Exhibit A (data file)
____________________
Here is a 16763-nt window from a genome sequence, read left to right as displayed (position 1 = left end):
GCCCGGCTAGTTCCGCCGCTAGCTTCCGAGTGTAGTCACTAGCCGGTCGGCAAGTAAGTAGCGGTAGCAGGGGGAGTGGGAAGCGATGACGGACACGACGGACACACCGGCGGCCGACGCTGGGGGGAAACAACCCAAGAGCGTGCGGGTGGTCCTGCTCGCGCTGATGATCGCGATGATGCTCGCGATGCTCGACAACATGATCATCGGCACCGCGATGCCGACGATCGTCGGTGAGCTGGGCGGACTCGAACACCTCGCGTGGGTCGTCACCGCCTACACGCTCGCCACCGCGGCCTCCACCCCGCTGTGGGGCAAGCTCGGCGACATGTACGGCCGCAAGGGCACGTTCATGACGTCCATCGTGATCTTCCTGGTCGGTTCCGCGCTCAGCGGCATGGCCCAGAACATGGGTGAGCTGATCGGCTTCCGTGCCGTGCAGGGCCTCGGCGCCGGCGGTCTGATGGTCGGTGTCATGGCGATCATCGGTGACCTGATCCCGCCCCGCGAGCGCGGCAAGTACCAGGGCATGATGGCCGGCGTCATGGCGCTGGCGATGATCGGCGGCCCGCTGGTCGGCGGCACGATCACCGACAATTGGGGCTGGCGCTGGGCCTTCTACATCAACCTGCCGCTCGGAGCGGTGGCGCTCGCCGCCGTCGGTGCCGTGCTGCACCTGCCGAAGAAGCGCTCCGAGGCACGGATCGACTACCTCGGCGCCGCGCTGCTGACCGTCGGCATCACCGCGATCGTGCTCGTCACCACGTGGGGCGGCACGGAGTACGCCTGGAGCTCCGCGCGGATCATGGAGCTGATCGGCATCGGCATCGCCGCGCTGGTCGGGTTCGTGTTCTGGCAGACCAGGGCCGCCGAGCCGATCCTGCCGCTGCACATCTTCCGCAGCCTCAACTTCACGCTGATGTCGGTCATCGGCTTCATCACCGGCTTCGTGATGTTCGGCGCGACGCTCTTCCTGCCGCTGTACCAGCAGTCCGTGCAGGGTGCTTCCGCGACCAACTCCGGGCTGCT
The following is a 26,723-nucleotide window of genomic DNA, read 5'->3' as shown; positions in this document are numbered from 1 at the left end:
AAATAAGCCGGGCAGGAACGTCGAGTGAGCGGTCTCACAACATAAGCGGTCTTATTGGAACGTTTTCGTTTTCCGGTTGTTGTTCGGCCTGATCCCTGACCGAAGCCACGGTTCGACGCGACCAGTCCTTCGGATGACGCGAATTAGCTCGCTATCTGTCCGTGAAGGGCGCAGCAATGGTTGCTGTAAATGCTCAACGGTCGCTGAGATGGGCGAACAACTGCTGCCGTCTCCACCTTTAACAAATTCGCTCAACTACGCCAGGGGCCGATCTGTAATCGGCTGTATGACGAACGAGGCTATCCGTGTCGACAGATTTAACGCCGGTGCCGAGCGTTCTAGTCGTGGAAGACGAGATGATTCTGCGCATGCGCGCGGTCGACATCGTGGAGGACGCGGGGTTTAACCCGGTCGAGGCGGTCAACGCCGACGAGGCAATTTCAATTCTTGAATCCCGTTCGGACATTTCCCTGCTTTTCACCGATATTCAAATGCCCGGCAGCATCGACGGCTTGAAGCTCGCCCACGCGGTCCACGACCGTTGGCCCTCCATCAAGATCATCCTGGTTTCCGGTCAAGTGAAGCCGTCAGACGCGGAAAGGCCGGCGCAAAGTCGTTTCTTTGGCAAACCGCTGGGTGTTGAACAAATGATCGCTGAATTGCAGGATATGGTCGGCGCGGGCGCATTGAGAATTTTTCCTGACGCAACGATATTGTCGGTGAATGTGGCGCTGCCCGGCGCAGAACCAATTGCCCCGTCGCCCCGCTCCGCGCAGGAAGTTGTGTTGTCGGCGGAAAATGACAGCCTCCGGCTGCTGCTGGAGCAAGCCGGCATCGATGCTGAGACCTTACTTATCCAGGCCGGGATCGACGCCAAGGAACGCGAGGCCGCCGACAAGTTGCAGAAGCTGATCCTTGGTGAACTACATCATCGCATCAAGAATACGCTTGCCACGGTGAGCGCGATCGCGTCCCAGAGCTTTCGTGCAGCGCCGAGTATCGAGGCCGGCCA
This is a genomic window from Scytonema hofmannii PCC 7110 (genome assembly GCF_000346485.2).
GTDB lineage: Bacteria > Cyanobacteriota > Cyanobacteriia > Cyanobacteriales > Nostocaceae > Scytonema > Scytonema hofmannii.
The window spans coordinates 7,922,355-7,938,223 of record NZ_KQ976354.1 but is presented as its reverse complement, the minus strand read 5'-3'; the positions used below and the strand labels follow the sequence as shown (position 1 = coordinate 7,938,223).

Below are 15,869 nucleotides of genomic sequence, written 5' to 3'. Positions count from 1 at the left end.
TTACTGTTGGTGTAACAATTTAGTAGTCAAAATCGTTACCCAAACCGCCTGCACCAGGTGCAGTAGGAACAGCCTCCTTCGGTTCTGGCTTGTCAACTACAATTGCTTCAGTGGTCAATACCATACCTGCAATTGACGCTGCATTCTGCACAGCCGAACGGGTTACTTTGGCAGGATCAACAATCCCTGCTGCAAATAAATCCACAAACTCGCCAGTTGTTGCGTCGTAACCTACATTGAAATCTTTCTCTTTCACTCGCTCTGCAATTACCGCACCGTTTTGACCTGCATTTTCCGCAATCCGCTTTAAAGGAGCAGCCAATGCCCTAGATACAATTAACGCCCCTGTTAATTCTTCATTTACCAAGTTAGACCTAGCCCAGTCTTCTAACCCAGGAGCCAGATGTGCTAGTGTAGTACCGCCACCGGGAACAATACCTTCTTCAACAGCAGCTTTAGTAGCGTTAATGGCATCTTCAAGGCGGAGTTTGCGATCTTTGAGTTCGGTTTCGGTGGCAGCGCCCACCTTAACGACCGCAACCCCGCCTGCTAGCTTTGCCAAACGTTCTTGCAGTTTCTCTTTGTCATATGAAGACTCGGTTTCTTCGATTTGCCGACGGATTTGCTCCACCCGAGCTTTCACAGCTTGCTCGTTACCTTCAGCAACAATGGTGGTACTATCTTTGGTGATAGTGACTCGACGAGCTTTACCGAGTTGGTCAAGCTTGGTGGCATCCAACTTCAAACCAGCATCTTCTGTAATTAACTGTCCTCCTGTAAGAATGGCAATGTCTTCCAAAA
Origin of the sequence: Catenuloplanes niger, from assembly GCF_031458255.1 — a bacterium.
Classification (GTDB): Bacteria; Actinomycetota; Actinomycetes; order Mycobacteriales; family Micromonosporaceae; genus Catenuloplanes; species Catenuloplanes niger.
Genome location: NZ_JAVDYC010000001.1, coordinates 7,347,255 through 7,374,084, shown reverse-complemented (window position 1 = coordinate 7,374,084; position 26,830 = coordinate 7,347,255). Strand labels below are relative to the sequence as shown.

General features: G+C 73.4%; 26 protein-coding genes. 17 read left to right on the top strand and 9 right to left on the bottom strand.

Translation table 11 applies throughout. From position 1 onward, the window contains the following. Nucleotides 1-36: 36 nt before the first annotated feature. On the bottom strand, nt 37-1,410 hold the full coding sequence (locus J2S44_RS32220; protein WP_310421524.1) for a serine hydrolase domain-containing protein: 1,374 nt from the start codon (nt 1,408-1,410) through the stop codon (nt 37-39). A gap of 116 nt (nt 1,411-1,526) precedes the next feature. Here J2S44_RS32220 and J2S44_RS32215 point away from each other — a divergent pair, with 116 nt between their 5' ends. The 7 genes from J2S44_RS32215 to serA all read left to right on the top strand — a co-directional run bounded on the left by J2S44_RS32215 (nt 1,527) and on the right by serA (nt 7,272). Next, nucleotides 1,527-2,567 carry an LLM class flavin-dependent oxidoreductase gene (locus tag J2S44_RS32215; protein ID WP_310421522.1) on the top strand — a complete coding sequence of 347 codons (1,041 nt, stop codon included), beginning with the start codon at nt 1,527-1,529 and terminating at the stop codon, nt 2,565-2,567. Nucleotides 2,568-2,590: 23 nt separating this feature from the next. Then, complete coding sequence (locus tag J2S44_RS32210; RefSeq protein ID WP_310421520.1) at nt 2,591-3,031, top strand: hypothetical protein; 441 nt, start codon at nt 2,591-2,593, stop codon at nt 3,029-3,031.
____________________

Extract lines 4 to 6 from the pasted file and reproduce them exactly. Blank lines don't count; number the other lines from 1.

AAATAAGCCGGGCAGGAACGTCGAGTGAGCGGTCTCACAACATAAGCGGTCTTATTGGAACGTTTTCGTTTTCCGGTTGTTGTTCGGCCTGATCCCTGACCGAAGCCACGGTTCGACGCGACCAGTCCTTCGGATGACGCGAATTAGCTCGCTATCTGTCCGTGAAGGGCGCAGCAATGGTTGCTGTAAATGCTCAACGGTCGCTGAGATGGGCGAACAACTGCTGCCGTCTCCACCTTTAACAAATTCGCTCAACTACGCCAGGGGCCGATCTGTAATCGGCTGTATGACGAACGAGGCTATCCGTGTCGACAGATTTAACGCCGGTGCCGAGCGTTCTAGTCGTGGAAGACGAGATGATTCTGCGCATGCGCGCGGTCGACATCGTGGAGGACGCGGGGTTTAACCCGGTCGAGGCGGTCAACGCCGACGAGGCAATTTCAATTCTTGAATCCCGTTCGGACATTTCCCTGCTTTTCACCGATATTCAAATGCCCGGCAGCATCGACGGCTTGAAGCTCGCCCACGCGGTCCACGACCGTTGGCCCTCCATCAAGATCATCCTGGTTTCCGGTCAAGTGAAGCCGTCAGACGCGGAAAGGCCGGCGCAAAGTCGTTTCTTTGGCAAACCGCTGGGTGTTGAACAAATGATCGCTGAATTGCAGGATATGGTCGGCGCGGGCGCATTGAGAATTTTTCCTGACGCAACGATATTGTCGGTGAATGTGGCGCTGCCCGGCGCAGAACCAATTGCCCCGTCGCCCCGCTCCGCGCAGGAAGTTGTGTTGTCGGCGGAAAATGACAGCCTCCGGCTGCTGCTGGAGCAAGCCGGCATCGATGCTGAGACCTTACTTATCCAGGCCGGGATCGACGCCAAGGAACGCGAGGCCGCCGACAAGTTGCAGAAGCTGATCCTTGGTGAACTACATCATCGCATCAAGAATACGCTTGCCACGGTGAGCGCGATCGCGTCCCAGAGCTTTCGTGCAGCGCCGAGTATCGAGGCCGGCCA
This is a genomic window from Scytonema hofmannii PCC 7110 (genome assembly GCF_000346485.2).
GTDB lineage: Bacteria > Cyanobacteriota > Cyanobacteriia > Cyanobacteriales > Nostocaceae > Scytonema > Scytonema hofmannii.